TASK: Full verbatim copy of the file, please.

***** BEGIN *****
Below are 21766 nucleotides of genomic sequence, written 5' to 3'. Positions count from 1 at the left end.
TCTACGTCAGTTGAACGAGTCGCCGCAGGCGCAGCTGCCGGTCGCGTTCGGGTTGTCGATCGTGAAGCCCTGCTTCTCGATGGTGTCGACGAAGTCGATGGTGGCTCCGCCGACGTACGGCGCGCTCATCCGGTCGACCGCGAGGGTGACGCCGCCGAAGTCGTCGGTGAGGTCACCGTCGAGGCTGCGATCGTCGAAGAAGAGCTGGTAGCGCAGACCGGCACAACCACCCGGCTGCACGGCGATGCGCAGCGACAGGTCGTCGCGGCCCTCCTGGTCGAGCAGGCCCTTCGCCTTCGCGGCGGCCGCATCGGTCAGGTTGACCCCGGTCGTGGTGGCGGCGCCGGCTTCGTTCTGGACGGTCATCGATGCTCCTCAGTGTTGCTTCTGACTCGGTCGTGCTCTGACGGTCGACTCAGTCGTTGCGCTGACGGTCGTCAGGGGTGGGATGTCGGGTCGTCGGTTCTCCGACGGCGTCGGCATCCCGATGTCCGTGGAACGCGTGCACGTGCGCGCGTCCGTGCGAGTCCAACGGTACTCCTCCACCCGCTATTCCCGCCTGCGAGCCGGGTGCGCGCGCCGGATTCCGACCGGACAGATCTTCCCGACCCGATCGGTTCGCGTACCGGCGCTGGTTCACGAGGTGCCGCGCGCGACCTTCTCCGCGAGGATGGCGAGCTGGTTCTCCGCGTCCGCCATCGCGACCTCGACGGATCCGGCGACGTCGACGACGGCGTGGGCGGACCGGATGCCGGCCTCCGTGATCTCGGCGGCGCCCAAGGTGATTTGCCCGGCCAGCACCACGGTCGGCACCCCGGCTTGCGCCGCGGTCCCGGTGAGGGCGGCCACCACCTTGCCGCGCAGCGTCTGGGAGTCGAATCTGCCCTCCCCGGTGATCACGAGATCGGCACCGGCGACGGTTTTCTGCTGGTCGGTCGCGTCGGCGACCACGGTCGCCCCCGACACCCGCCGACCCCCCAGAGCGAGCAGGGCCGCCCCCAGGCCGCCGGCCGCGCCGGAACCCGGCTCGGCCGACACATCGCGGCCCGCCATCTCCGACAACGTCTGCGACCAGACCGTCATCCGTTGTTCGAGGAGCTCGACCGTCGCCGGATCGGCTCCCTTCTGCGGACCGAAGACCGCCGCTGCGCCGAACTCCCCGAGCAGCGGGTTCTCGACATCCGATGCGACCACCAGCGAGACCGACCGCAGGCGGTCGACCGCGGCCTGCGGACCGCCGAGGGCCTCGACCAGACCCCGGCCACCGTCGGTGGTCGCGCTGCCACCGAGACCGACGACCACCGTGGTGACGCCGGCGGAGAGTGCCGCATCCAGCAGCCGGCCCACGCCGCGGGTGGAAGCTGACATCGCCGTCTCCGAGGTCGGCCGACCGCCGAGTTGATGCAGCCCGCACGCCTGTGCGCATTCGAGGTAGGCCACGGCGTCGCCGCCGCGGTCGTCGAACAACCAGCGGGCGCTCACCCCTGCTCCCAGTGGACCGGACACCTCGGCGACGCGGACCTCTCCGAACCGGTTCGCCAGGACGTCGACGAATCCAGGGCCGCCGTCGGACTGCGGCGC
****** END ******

Below are 21766 nucleotides of genomic sequence, written 5' to 3'. Positions count from 1 at the left end.
TCTACGTCAGTTGAACGAGTCGCCGCAGGCGCAGCTGCCGGTCGCGTTCGGGTTGTCGATCGTGAAGCCCTGCTTCTCGATGGTGTCGACGAAGTCGATGGTGGCTCCGCCGACGTACGGCGCGCTCATCCGGTCGACCGCGAGGGTGACGCCGCCGAAGTCGTCGGTGAGGTCACCGTCGAGGCTGCGATCGTCGAAGAAGAGCTGGTAGCGCAGACCGGCACAACCACCCGGCTGCACGGCGATGCGCAGCGACAGGTCGTCGCGGCCCTCCTGGTCGAGCAGGCCCTTCGCCTTCGCGGCGGCCGCATCGGTCAGGTTGACCCCGGTCGTGGTGGCGGCGCCGGCTTCGTTCTGGACGGTCATCGATGCTCCTCAGTGTTGCTTCTGACTCGGTCGTGCTCTGACGGTCGACTCAGTCGTTGCGCTGACGGTCGTCAGGGGTGGGATGTCGGGTCGTCGGTTCTCCGACGGCGTCGGCATCCCGATGTCCGTGGAACGCGTGCACGTGCGCGCGTCCGTGCGAGTCCAACGGTACTCCTCCACCCGCTATTCCCGCCTGCGAGCCGGGTGCGCGCGCCGGATTCCGACCGGACAGATCTTCCCGACCCGATCGGTTCGCGTACCGGCGCTGGTTCACGAGGTGCCGCGCGCGACCTTCTCCGCGAGGATGGCGAGCTGGTTCTCCGCGTCCGCCATCGCGACCTCGACGGATCCGGCGACGTCGACGACGGCGTGGGCGGACCGGATGCCGGCCTCCGTGATCTCGGCGGCGCCCAAGGTGATTTGCCCGGCCAGCACCACGGTCGGCACCCCGGCTTGCGCCGCGGTCCCGGTGAGGGCGGCCACCACCTTGCCGCGCAGCGTCTGGGAGTCGAATCTGCCCTCCCCGGTGATCACGAGATCGGCACCGGCGACGGTTTTCTGCTGGTCGGTCGCGTCGGCGACCACGGTCGCCCCCGACACCCGCCGACCCCCCAGAGCGAGCAGGGCCGCCCCCAGGCCGCCGGCCGCGCCGGAACCCGGCTCGGCCGACACATCGCGGCCCGCCATCTCCGACAACGTCTGCGACCAGACCGTCATCCGTTGTTCGAGGAGCTCGACCGTCGCCGGATCGGCTCCCTTCTGCGGACCGAAGACCGCCGCTGCGCCGAACTCCCCGAGCAGCGGGTTCTCGACATCCGATGCGACCACCAGCGAGACCGACCGCAGGCGGTCGACCGCGGCCTGCGGACCGCCGAGGGCCTCGACCAGACCCCGGCCACCGTCGGTGGTCGCGCTGCCACCGAGACCGACGACCACCGTGGTGACGCCGGCGGAGAGTGCCGCATCCAGCAGCCGGCCCACGCCGCGGGTGGAAGCTGACATCGCCGTCTCCGAGGTCGGCCGACCGCCGAGTTGATGCAGCCCGCACGCCTGTGCGCATTCGAGGTAGGCCACGGCGTCGCCGCCGCGGTCGTCGAACAACCAGCGGGCGCTCACCCCTGCTCCCAGTGGACCGGACACCTCGGCGACGCGGACCTCTCCGAACCGGTTCGCCAGGACGTCGACGAATCCAGGGCCGCCGTCGGACTGCGGCGC